Autonomous systems, Situation Awareness Tools and Operator Decision Aids are increasingly used to improve strategic and operational effectiveness with better data, models and scenarios (Defense Science & Technology Group, 2017). To gain the trust of users, tools are designed around the cognitive architecture of human users, e.g. natural language explanations of automated recommendations are given (e.g. Giboney, Brown, Lowry, & Nunamaker Jr, 2015; Papamichail & French, 2003). Such approaches are promising because information should be clear and the logic transparent for human users. However, the danger of designing decision support systems (DSS) specific for the cognitive preferences of decision makers (DM) is that users may be manipulated to assent, i.e. rational persuasion can be used as a form of paternalism (Tsai, 2014). When an agent rationally persuades a user it offers reasons, evidence or arguments. It is possible to construct a DSS to rationally persuade a human operator to choose the right action, yet the information represented is paternalistic or disrespectful by being incomplete, simplified or obfuscating. Rational persuasion may be motivated by distrust in the DM capacity to gather, weigh or evaluate evidence. Rational persuasion may intrude on the users deliberative activities in ways that devalue her reflective decision making processes. Manipulative rational persuasion could thus be coopted as an effective tool of disinformation.
The question is: Can a DSS gain and maintain trust and avoid paternalism?
Increasingly DSS use vastly more data and operations on that data than a single DM could understand, rendering individual reflective cognition problematic. When recommendations align with human ideas, there may be little cause for concern. However, when recommendations diverge from human intuition, then humans must either trust the system—and follow its dictates—without necessarily knowing why they are agreeing; or reject the system with a suboptimal alternative and put operations at risk. DSS makers may try to improve trust with honest articulation of how decisions are generated, but it is likely that information will necessarily be simplified and manipulated to facilitate consent. How should human trust be established in such systems? How are trust relationships established and maintained as DSS move from support to semi-autonomous and autonomous decision-making? What are the legal and regulatory impacts of these findings (Calo, Froomkin & Kerr, 2016)? This research project seeks to contribute to human and autonomous decision superiority (Defense Science & Technology Group, 2017).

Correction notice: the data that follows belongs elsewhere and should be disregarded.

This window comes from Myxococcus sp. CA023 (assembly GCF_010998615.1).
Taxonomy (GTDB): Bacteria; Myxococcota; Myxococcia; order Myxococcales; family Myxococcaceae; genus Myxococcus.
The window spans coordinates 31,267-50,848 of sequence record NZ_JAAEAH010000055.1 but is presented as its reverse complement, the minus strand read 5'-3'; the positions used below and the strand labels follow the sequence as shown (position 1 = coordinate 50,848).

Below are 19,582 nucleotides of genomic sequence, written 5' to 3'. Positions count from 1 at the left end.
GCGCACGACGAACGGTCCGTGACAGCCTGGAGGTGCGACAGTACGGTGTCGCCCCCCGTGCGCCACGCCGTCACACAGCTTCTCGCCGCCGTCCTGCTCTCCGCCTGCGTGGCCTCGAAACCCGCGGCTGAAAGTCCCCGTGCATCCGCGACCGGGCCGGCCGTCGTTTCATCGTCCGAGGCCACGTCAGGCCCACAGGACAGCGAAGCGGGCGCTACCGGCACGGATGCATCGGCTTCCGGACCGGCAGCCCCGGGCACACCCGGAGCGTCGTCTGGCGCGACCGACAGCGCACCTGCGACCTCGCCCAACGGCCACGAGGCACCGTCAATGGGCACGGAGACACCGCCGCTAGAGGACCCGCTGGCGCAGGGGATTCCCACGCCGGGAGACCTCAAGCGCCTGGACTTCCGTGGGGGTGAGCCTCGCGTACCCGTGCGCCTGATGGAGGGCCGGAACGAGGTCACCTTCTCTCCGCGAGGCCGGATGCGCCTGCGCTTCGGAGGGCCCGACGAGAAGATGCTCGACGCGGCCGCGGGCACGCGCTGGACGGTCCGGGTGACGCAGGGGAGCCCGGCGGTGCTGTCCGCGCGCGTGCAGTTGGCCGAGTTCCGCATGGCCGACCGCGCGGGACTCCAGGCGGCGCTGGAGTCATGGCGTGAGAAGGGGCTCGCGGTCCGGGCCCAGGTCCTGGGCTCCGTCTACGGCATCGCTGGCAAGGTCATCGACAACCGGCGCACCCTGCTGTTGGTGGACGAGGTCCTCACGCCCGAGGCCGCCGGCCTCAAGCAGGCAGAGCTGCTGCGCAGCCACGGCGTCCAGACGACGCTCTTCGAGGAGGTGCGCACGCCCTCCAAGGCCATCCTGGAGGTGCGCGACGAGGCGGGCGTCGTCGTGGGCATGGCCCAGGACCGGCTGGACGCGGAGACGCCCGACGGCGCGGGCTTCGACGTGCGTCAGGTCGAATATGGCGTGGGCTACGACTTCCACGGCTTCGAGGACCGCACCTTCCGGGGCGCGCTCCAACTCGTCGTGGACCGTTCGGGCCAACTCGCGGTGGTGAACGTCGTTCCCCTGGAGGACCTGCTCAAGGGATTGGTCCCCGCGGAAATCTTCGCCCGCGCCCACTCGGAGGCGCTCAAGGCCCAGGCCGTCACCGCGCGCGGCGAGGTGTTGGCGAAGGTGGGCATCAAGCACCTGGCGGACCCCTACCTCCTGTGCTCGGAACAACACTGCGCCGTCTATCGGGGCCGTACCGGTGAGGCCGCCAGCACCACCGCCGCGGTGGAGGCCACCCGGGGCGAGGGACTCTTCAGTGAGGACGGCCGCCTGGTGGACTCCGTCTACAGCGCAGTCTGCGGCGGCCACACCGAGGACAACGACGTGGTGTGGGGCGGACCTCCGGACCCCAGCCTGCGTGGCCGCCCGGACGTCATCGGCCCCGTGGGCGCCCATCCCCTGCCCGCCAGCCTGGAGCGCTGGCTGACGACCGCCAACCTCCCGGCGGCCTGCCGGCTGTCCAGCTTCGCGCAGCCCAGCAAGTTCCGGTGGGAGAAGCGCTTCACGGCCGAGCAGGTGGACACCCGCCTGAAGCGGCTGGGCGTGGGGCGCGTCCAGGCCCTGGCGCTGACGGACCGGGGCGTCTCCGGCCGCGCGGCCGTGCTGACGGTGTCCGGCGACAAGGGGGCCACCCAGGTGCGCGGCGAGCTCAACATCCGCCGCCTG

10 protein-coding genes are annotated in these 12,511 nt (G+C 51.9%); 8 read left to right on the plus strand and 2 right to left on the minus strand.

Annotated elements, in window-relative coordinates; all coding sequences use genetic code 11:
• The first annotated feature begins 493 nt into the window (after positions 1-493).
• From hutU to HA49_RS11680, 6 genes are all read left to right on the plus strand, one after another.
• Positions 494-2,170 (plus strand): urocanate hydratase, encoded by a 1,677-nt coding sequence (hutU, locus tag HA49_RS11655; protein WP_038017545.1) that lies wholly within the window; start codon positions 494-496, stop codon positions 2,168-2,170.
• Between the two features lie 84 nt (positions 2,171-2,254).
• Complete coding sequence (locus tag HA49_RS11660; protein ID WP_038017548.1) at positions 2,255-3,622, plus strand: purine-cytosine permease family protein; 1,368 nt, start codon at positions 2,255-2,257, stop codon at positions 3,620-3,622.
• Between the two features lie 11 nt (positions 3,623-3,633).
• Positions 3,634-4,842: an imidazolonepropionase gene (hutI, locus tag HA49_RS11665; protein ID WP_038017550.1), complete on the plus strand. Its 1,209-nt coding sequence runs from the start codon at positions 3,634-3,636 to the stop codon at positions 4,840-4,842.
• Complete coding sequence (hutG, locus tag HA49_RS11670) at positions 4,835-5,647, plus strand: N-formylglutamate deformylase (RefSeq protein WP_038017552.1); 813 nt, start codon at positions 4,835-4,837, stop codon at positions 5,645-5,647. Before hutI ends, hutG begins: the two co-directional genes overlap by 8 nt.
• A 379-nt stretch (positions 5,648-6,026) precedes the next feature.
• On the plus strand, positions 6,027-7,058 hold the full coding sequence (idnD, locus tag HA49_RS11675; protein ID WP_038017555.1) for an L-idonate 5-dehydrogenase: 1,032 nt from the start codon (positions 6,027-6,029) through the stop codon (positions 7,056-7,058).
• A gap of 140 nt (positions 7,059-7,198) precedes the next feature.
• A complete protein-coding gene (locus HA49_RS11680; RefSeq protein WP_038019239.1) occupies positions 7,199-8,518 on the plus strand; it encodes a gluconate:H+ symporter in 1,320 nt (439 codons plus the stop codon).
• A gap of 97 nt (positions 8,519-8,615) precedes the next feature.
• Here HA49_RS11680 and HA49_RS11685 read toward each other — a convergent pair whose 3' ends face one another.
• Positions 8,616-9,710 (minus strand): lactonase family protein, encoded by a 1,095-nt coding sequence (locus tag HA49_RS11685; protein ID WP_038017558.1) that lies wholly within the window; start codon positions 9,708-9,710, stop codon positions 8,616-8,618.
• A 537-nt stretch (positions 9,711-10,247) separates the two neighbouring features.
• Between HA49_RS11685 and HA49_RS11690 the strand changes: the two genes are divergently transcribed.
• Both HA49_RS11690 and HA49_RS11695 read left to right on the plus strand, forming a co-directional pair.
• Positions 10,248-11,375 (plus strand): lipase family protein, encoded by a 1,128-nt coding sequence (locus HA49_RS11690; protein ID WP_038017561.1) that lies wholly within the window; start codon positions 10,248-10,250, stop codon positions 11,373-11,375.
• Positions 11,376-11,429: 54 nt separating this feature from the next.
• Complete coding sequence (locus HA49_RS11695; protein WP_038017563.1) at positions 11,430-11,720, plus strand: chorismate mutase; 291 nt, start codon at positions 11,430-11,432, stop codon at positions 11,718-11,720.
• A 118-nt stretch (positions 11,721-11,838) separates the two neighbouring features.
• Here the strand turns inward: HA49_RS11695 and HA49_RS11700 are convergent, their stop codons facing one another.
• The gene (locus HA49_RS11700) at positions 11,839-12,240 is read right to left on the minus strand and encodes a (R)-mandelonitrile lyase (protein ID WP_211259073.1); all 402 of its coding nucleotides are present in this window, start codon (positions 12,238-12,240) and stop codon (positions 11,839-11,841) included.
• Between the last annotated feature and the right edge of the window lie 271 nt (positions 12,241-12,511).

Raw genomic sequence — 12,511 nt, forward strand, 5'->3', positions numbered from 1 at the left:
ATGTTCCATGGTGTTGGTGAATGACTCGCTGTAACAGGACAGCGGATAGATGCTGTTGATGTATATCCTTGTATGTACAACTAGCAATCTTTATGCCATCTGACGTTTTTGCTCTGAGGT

Calo, R., Froomkin, M., & Kerr, I. (Eds.). (2016). Robot Law. Elgaronline: Edward Elgar Publishing. Defence Science & Technology Group (2017). DST Science and Technology Capability Portfolio. Department of Defence, Science and Technology, Australian Government. Retrieved from https://www.dst.defence.gov.au/publication/science-and-technology-capability-portfolio 9 Mar 2017.
Giboney, J. S., Brown, S. A., Lowry, P. B., & Nunamaker Jr, J. F. (2015). User acceptance of knowledge-based system recommendations: Explanations, arguments, and fit. Decision Support Systems, 72, 1-10. doi:http://dx.doi.org/10.1016/j.dss.2015.02.005
Papamichail, K. N., & French, S. (2003). Explaining and justifying the advice of a decision support system: a natural language generation approach. Expert Systems With Applications, 24(1), 35-48. doi:10.1016/S0957-4174(02)00081-7
Tsai, G. (2014). Rational Persuasion as Paternalism. Philosophy & Public Affairs, 42(1), 78-112. doi:10.1111/papa.12026